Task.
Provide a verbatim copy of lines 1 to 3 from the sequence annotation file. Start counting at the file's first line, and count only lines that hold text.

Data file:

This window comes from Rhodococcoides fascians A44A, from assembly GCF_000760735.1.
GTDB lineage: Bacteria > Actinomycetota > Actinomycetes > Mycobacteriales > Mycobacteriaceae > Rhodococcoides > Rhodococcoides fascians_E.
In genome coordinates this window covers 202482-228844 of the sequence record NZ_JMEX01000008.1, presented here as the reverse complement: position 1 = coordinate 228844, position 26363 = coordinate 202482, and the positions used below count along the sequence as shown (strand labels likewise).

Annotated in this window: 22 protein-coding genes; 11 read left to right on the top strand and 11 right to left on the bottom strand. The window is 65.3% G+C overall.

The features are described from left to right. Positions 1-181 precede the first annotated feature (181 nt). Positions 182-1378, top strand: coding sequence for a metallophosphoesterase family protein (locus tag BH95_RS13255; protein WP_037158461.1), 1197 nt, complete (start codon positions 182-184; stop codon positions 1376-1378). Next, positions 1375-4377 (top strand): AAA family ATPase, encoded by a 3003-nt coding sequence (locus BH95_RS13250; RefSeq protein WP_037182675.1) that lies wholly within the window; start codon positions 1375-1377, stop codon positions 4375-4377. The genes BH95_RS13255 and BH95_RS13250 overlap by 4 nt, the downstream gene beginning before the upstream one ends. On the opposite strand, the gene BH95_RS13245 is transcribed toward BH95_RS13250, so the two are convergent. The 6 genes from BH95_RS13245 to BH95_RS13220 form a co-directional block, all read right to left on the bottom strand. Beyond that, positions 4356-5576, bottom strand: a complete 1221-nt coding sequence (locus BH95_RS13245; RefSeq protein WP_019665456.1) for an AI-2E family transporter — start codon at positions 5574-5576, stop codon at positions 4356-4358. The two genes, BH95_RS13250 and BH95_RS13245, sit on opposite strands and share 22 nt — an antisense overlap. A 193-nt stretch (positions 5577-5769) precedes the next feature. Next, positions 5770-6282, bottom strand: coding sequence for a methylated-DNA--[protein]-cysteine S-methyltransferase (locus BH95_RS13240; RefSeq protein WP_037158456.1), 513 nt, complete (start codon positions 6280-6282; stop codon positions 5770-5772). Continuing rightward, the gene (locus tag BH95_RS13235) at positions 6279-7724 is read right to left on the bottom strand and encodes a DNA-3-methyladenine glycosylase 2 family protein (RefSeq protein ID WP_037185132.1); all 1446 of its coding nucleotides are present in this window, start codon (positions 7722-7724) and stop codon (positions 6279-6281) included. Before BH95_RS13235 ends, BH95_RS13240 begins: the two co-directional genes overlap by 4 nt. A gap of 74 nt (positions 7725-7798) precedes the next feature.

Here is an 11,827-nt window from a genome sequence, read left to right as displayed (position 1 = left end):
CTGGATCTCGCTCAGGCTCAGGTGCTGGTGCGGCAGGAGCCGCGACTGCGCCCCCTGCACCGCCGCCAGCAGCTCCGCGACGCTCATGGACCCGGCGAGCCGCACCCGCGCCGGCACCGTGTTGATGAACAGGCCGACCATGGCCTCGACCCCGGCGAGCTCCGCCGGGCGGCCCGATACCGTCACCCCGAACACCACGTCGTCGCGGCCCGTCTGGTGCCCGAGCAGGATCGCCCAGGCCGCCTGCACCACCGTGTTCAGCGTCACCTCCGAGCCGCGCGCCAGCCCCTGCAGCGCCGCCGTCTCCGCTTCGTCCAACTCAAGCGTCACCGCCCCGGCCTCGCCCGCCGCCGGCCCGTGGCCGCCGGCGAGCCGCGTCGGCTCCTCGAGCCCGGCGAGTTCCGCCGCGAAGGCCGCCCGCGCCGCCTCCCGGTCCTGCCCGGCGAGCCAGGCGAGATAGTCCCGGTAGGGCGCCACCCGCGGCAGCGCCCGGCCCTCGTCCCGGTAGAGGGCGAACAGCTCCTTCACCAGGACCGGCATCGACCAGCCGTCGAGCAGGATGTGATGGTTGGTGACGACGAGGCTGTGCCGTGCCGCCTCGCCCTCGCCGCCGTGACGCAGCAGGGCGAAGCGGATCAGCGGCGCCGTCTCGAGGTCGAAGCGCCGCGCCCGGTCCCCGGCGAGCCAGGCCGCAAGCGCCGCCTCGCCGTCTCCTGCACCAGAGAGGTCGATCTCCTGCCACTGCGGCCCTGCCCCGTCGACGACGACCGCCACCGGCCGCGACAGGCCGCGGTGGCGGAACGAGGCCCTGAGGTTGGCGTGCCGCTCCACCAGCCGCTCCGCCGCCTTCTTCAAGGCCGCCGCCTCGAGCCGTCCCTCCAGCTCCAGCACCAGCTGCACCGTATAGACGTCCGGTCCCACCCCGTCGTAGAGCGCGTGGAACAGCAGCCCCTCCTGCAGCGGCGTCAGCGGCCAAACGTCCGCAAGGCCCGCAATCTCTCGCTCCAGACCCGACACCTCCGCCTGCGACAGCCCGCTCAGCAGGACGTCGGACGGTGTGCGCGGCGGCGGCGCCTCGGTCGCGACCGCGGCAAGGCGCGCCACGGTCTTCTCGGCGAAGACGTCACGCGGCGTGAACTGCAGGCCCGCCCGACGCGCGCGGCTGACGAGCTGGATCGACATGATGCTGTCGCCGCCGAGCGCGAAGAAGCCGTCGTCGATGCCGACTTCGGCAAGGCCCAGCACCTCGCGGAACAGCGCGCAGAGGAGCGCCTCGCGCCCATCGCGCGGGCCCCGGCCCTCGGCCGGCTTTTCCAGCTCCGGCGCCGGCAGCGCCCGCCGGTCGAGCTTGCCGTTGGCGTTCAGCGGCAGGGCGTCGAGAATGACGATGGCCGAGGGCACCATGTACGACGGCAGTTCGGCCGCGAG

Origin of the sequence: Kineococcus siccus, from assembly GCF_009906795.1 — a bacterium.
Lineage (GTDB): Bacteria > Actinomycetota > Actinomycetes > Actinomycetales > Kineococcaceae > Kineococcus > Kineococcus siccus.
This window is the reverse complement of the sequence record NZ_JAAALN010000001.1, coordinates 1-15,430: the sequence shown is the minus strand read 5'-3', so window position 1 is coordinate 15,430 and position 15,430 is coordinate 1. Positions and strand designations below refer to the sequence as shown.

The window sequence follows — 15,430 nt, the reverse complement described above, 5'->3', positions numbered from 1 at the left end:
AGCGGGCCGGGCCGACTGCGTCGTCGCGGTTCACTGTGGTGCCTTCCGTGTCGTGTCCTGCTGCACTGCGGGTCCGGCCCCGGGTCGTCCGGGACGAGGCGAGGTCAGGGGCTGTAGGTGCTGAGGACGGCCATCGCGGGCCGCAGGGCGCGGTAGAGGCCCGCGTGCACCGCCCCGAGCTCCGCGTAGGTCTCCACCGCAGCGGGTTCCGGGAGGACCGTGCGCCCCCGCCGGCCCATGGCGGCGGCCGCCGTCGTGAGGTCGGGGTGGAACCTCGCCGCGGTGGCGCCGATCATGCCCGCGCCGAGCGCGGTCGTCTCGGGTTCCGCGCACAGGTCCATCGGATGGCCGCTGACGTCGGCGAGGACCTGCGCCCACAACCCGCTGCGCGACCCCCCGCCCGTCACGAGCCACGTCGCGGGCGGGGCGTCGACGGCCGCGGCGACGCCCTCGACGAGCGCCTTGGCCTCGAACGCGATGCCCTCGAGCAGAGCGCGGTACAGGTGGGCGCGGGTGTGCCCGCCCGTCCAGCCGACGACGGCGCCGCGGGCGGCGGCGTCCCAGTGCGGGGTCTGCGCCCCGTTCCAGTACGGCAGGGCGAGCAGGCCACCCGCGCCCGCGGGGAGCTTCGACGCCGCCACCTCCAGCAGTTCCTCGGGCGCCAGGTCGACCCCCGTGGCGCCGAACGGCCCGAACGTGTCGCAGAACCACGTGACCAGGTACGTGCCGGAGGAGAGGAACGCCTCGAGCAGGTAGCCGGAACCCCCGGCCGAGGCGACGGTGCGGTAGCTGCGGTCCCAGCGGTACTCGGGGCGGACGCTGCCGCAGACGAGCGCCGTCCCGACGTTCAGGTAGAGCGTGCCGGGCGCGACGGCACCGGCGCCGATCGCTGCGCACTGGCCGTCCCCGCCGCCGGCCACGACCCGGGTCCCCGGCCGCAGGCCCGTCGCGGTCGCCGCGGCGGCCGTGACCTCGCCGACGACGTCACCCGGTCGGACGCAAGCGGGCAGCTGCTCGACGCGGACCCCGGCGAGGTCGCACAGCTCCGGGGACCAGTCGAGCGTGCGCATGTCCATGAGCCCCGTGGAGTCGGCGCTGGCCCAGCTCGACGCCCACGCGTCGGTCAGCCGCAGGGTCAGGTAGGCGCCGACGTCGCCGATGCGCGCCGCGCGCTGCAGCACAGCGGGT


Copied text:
This window comes from Rhodococcoides fascians A44A, from assembly GCF_000760735.1.
GTDB lineage: Bacteria > Actinomycetota > Actinomycetes > Mycobacteriales > Mycobacteriaceae > Rhodococcoides > Rhodococcoides fascians_E.
In genome coordinates this window covers 202482-228844 of the sequence record NZ_JMEX01000008.1, presented here as the reverse complement: position 1 = coordinate 228844, position 26363 = coordinate 202482, and the positions used below count along the sequence as shown (strand labels likewise).